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Strange seedpods add spice to summer garden

"Persian Jewels" variety of Love-in-a-Mist includes several pink and purples variations. (Photos: Debbie Arrington)

Love-in-a-Mist produces pretty flowers and a bonus

Are those pod people in my plot? Space aliens have invaded my garden!

No, it's just the distinctive and decorative seedpods of Love-in-a-Mist.

A member of the buttercup family, Love-in-a-Mist is an old-fashioned favorite, native to Southern Europe and Northern Africa. This annual blooms abundantly in late spring and early summer.

Nigella, its botanical name, was derived from the Latin word for black, "niger," and refers to the plant's intensely black seeds. With an oregano-like flavor, those aromatic seeds are used as a spice in Turkey and the Middle East.

The Victorians fell in love with Love-in-a-Mist as a cut flower and for its decorative striped seedpods, which can be dried and used in arrangements. Its nickname refers to the light green, lacy bracts that surround the flowers, which range from white to dark blue, with several shades of pink or purple in between.

The most common Love-in-a-Mist is brilliant blue. Popular varieties include true blue "Miss Jekyll" and "Oxford Blue.
Love-in-a-Mist was popular with the Victorians.
" "Persian Jewels," which started my Nigella collection, features a mix of pink and lavender shades.

The large seedpods are actually five seedpods fused together. More than 2 inches long, they usually start green with purple, burgundy or bronze stripes. As they mature, the stripes fade.

The seedpods are easy to dry for arrangements. Harvest the pods while the stripes are still strong, leaving stems attached. Tie a paper bag around the pods to contain the seeds, then hang them upside down in a dry, airy place out of direct sunlight (such as a covered porch or a corner of the kitchen). The stems and pods will be dry within a week.
Love-in-a-Mist has distinctive seedpods.

Once you introduce Love-in-a-Mist into your garden, expect it to return year after year. This annual reseeds very easily and likes to spread its love around.


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Dig In: Garden Checklist

For week of March 26:

Sacramento can expect another inch of rain from this latest storm. Leave the sprinklers off at least another week. Temps will dip down into the low 30s early in the week, so avoid planting tender seedlings (such as tomatoes). Concentrate on these tasks before or after this week’s rain:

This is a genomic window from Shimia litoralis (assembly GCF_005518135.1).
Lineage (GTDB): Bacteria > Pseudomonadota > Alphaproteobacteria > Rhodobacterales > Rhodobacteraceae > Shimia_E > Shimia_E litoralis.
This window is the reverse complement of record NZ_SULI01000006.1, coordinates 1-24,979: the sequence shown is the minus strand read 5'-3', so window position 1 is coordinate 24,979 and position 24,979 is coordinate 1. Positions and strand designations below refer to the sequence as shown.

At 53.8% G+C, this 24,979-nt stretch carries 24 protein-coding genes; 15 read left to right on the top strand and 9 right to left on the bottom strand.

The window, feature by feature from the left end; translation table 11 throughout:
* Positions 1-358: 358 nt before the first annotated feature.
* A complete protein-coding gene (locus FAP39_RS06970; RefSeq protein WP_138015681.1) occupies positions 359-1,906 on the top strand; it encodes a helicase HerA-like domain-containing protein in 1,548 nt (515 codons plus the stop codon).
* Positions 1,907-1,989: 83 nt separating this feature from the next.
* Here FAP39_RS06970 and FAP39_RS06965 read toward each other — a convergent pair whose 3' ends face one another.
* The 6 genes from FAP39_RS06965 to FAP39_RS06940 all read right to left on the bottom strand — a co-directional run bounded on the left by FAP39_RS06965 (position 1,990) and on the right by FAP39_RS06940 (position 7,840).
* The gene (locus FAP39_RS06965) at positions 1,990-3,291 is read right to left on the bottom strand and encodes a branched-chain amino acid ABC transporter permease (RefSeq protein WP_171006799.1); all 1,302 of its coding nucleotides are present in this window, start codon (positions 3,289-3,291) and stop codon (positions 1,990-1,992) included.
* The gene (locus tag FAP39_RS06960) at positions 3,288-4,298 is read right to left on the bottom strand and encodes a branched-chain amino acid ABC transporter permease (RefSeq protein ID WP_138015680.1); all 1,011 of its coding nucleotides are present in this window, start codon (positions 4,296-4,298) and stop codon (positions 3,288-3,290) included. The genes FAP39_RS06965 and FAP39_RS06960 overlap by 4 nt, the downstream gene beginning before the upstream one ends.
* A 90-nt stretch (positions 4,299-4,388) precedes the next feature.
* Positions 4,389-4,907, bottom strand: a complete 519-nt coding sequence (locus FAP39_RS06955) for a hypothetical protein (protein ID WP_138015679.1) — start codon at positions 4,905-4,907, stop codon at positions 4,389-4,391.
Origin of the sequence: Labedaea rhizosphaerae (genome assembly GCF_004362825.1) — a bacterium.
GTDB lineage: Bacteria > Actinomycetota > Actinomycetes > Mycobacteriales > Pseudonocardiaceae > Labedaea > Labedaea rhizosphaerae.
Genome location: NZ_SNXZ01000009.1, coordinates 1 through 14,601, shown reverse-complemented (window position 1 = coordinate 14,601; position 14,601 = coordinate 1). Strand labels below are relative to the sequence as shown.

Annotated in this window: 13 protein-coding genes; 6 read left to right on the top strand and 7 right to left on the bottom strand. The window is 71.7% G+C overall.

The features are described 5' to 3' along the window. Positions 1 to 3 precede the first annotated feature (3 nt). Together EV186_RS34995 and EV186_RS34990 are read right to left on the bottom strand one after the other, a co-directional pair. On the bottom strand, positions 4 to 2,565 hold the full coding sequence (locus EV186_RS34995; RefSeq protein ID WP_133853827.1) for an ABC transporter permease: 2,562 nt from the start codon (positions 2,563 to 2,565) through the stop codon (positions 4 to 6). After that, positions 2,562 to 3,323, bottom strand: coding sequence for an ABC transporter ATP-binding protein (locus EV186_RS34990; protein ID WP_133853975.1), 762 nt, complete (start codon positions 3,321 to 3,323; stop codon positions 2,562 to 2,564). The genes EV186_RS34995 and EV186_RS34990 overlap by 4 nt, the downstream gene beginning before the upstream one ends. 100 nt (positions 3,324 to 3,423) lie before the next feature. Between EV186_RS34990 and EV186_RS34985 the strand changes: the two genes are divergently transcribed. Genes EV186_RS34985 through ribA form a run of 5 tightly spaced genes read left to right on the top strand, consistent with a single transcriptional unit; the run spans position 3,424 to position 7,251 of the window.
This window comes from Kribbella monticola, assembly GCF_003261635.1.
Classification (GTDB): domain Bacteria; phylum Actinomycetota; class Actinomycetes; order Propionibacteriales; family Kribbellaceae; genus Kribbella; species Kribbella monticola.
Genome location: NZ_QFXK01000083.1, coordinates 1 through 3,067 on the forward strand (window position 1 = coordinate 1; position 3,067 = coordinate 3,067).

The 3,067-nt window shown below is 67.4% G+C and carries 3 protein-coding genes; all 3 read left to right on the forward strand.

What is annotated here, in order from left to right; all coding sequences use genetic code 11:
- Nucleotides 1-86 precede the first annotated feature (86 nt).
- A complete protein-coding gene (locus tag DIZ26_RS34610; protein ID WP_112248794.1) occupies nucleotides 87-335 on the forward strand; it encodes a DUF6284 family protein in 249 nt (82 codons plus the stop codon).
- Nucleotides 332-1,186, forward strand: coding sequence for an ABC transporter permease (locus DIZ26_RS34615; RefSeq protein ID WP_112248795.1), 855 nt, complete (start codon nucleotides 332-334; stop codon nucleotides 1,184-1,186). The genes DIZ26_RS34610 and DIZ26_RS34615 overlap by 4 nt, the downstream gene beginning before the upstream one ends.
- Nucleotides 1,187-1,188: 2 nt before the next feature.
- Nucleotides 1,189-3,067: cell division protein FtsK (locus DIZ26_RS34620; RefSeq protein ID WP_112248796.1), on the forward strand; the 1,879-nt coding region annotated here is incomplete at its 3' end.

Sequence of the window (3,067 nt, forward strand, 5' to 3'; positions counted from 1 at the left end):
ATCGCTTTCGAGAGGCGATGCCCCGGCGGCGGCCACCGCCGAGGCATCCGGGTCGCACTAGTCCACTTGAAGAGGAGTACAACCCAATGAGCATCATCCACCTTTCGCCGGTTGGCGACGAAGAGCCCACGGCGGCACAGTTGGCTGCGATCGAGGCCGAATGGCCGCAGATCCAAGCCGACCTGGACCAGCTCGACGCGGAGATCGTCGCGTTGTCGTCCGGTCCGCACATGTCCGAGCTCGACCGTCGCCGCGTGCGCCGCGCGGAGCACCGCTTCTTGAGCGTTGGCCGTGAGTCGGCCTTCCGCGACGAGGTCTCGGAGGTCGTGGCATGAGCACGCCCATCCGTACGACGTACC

* Fertilize roses, annual flowers and berries as spring growth begins to appear.

* Knock off aphids with a strong blast of water or some bug soap as soon as they appear.

* Pull weeds now! Don’t let them get started. Take a hoe and whack them as soon as they sprout.

* Prepare summer vegetable beds. Spade in compost and other amendments.

* Prune and fertilize spring-flowering shrubs after bloom.

* Feed camellias at the end of their bloom cycle. Pick up browned and fallen flowers to help corral blossom blight.

* Feed citrus trees, which are now in bloom and setting fruit.

To prevent sunburn and borer problems on young trees, paint the exposed portion of the trunk with diluted white latex (water-based) interior paint. Dilute the paint with an equal amount of cold water before application.

* Cut back and fertilize perennial herbs to encourage new growth.

* Seed and renovate the lawn (if you still have one). Feed cool-season grasses such as bent, blue, rye and fescue with a slow-release fertilizer. Check the irrigation system and perform maintenance. Make sure sprinkler heads are turned toward the lawn, not the sidewalk.

* In the vegetable garden, transplant lettuce and kale.

* Seed chard and beets directly into the ground.

* Plant summer bulbs, including gladiolus, tuberous begonias and callas. Also plant dahlia tubers.

* Shop for perennials. Many varieties are available in local nurseries and at plant events. They can be transplanted now while the weather remains relatively cool.

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